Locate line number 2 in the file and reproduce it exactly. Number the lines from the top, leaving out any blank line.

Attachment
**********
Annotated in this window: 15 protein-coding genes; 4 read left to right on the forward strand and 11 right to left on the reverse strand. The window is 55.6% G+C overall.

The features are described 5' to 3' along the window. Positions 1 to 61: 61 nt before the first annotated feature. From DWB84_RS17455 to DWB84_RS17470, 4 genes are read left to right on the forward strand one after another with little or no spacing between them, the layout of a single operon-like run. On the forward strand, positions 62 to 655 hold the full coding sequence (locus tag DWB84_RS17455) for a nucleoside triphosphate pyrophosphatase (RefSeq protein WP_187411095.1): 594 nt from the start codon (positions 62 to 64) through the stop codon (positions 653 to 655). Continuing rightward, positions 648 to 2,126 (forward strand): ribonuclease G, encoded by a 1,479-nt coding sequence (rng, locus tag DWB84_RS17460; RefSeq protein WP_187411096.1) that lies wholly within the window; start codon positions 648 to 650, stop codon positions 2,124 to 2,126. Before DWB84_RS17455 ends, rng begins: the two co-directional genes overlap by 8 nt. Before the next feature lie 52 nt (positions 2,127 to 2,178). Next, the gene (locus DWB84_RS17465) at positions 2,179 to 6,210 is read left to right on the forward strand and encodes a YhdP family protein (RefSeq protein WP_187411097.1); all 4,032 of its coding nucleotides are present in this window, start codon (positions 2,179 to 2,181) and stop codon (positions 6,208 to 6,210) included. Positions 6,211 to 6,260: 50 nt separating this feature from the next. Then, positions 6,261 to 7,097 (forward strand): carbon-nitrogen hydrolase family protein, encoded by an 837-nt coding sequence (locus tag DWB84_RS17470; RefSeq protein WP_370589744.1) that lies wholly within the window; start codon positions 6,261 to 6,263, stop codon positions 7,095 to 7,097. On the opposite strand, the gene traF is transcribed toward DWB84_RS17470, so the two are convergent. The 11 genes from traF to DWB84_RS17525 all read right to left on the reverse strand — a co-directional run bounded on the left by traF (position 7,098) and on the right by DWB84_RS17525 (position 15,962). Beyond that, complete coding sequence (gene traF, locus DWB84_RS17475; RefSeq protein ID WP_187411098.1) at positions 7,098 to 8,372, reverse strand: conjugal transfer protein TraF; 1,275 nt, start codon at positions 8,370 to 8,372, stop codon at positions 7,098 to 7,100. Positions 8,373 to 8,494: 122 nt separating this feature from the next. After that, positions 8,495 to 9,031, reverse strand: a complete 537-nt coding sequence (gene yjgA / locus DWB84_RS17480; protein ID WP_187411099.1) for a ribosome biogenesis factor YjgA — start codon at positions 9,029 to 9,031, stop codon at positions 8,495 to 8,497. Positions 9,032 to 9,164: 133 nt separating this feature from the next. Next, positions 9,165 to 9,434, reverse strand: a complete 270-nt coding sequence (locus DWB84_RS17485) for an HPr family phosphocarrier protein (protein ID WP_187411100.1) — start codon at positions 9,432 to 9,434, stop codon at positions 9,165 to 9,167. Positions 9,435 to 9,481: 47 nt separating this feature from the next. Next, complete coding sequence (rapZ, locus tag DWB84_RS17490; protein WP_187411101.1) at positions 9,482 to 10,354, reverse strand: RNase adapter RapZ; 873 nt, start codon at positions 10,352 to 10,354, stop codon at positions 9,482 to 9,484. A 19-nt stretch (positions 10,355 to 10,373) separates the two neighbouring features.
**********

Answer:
The features are described 5' to 3' along the window. Positions 1 to 61: 61 nt before the first annotated feature. From DWB84_RS17455 to DWB84_RS17470, 4 genes are read left to right on the forward strand one after another with little or no spacing between them, the layout of a single operon-like run. On the forward strand, positions 62 to 655 hold the full coding sequence (locus tag DWB84_RS17455) for a nucleoside triphosphate pyrophosphatase (RefSeq protein WP_187411095.1): 594 nt from the start codon (positions 62 to 64) through the stop codon (positions 653 to 655). Continuing rightward, positions 648 to 2,126 (forward strand): ribonuclease G, encoded by a 1,479-nt coding sequence (rng, locus tag DWB84_RS17460; RefSeq protein WP_187411096.1) that lies wholly within the window; start codon positions 648 to 650, stop codon positions 2,124 to 2,126. Before DWB84_RS17455 ends, rng begins: the two co-directional genes overlap by 8 nt. Before the next feature lie 52 nt (positions 2,127 to 2,178). Next, the gene (locus DWB84_RS17465) at positions 2,179 to 6,210 is read left to right on the forward strand and encodes a YhdP family protein (RefSeq protein WP_187411097.1); all 4,032 of its coding nucleotides are present in this window, start codon (positions 2,179 to 2,181) and stop codon (positions 6,208 to 6,210) included. Positions 6,211 to 6,260: 50 nt separating this feature from the next. Then, positions 6,261 to 7,097 (forward strand): carbon-nitrogen hydrolase family protein, encoded by an 837-nt coding sequence (locus tag DWB84_RS17470; RefSeq protein WP_370589744.1) that lies wholly within the window; start codon positions 6,261 to 6,263, stop codon positions 7,095 to 7,097. On the opposite strand, the gene traF is transcribed toward DWB84_RS17470, so the two are convergent. The 11 genes from traF to DWB84_RS17525 all read right to left on the reverse strand — a co-directional run bounded on the left by traF (position 7,098) and on the right by DWB84_RS17525 (position 15,962). Beyond that, complete coding sequence (gene traF, locus DWB84_RS17475; RefSeq protein ID WP_187411098.1) at positions 7,098 to 8,372, reverse strand: conjugal transfer protein TraF; 1,275 nt, start codon at positions 8,370 to 8,372, stop codon at positions 7,098 to 7,100. Positions 8,373 to 8,494: 122 nt separating this feature from the next. After that, positions 8,495 to 9,031, reverse strand: a complete 537-nt coding sequence (gene yjgA / locus DWB84_RS17480; protein ID WP_187411099.1) for a ribosome biogenesis factor YjgA — start codon at positions 9,029 to 9,031, stop codon at positions 8,495 to 8,497. Positions 9,032 to 9,164: 133 nt separating this feature from the next. Next, positions 9,165 to 9,434, reverse strand: a complete 270-nt coding sequence (locus DWB84_RS17485) for an HPr family phosphocarrier protein (protein ID WP_187411100.1) — start codon at positions 9,432 to 9,434, stop codon at positions 9,165 to 9,167. Positions 9,435 to 9,481: 47 nt separating this feature from the next. Next, complete coding sequence (rapZ, locus tag DWB84_RS17490; protein WP_187411101.1) at positions 9,482 to 10,354, reverse strand: RNase adapter RapZ; 873 nt, start codon at positions 10,352 to 10,354, stop codon at positions 9,482 to 9,484. A 19-nt stretch (positions 10,355 to 10,373) separates the two neighbouring features.